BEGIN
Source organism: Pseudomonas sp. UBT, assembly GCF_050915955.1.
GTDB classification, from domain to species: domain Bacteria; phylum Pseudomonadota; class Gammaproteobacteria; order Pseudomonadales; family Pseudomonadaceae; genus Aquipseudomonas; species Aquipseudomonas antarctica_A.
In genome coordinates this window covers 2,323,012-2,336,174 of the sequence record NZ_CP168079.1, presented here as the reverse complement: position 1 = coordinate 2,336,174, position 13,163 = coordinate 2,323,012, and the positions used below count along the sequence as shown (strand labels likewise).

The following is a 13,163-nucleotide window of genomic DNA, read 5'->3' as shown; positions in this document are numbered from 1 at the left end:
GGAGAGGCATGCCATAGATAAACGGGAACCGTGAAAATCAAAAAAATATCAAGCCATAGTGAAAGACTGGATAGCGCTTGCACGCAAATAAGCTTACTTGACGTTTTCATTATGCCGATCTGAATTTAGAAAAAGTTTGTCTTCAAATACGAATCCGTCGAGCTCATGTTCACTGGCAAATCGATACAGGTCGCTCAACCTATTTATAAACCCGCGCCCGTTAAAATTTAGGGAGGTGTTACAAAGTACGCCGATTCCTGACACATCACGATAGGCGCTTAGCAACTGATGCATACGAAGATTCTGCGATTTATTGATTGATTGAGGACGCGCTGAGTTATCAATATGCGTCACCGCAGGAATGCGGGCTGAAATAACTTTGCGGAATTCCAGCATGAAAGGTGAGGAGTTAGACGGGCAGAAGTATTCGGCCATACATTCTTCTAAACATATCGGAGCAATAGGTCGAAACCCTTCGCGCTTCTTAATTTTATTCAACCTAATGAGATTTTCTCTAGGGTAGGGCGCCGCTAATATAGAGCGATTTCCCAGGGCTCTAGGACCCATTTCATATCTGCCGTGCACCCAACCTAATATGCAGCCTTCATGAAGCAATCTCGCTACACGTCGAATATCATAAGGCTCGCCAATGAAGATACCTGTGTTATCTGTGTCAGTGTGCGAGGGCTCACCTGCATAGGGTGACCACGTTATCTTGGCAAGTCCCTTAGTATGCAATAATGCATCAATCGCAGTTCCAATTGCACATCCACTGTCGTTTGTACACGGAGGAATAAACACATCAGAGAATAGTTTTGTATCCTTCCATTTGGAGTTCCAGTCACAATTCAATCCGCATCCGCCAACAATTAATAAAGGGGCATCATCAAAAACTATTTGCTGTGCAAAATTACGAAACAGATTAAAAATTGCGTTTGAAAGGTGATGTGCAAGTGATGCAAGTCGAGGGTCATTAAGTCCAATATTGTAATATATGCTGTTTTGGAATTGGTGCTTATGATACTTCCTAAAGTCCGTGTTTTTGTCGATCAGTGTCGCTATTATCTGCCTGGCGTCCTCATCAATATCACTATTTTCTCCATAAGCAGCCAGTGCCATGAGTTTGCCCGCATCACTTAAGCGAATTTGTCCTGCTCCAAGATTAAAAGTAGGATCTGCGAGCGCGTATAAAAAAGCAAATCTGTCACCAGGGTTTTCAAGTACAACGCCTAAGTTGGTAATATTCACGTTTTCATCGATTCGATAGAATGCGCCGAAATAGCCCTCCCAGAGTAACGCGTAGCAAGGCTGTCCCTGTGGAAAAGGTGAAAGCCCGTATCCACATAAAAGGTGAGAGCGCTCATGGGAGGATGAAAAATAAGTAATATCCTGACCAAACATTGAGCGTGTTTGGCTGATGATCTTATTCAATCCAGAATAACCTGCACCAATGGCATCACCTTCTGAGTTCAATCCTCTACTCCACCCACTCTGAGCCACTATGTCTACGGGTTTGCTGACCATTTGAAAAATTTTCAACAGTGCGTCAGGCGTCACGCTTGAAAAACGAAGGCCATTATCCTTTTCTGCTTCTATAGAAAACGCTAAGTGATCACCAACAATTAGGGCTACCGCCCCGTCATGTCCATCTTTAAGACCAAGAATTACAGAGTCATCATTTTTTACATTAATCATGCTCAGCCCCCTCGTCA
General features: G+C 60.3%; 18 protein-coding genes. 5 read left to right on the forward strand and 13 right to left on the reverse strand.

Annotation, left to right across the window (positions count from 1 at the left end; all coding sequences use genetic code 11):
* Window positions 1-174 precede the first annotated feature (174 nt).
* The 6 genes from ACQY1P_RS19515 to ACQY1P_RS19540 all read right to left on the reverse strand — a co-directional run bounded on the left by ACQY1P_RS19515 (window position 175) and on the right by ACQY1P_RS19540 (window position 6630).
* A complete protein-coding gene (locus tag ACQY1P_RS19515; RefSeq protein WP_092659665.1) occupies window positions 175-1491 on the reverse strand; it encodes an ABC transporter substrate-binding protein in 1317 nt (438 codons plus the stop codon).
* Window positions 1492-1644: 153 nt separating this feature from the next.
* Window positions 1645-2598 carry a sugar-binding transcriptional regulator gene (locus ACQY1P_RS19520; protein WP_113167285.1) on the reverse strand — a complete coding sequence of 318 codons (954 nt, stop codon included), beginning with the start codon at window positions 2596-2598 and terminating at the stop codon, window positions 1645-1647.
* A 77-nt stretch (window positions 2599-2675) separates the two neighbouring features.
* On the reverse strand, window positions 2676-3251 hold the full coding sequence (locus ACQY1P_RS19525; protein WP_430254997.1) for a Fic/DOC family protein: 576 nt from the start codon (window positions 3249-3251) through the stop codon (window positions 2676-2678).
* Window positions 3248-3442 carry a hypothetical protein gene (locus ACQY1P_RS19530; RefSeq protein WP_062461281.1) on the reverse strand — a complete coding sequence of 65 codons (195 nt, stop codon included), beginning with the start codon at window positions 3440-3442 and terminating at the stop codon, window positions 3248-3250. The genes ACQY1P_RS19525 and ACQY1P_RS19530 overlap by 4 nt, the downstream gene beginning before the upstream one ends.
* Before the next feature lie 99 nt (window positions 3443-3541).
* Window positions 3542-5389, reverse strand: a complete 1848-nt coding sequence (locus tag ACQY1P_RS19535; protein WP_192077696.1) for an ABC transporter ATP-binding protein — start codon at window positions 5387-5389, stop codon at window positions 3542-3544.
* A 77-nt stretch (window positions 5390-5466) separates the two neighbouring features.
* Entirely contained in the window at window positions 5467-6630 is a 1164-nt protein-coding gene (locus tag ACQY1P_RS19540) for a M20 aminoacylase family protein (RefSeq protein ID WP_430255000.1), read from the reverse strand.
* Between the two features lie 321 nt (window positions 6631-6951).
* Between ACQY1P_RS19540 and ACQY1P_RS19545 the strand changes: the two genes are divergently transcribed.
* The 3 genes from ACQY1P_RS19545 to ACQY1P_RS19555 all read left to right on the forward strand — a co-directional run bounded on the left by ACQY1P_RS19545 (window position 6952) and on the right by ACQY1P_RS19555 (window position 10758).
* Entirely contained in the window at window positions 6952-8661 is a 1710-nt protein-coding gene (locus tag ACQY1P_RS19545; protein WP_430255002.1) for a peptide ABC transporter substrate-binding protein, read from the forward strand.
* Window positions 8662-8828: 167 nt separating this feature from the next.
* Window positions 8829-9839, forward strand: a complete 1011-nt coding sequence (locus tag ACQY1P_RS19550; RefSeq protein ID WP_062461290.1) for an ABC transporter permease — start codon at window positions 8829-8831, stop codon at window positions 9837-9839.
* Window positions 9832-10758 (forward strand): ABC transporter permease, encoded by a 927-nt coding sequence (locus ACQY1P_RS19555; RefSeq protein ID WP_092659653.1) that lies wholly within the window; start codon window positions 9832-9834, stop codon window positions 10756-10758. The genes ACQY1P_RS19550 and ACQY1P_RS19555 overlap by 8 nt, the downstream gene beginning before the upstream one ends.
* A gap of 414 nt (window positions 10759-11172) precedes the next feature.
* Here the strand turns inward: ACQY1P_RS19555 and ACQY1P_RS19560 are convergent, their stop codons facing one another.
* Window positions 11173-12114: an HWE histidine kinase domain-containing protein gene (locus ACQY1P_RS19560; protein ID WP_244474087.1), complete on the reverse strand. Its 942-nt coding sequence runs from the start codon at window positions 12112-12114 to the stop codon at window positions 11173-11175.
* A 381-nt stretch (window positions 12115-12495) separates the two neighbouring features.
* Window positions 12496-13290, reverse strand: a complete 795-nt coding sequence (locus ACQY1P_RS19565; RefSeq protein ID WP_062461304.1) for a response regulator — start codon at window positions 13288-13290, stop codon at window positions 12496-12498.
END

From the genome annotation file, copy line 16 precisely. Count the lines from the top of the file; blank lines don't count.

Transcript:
* Before the next feature lie 99 nt (window positions 3443-3541).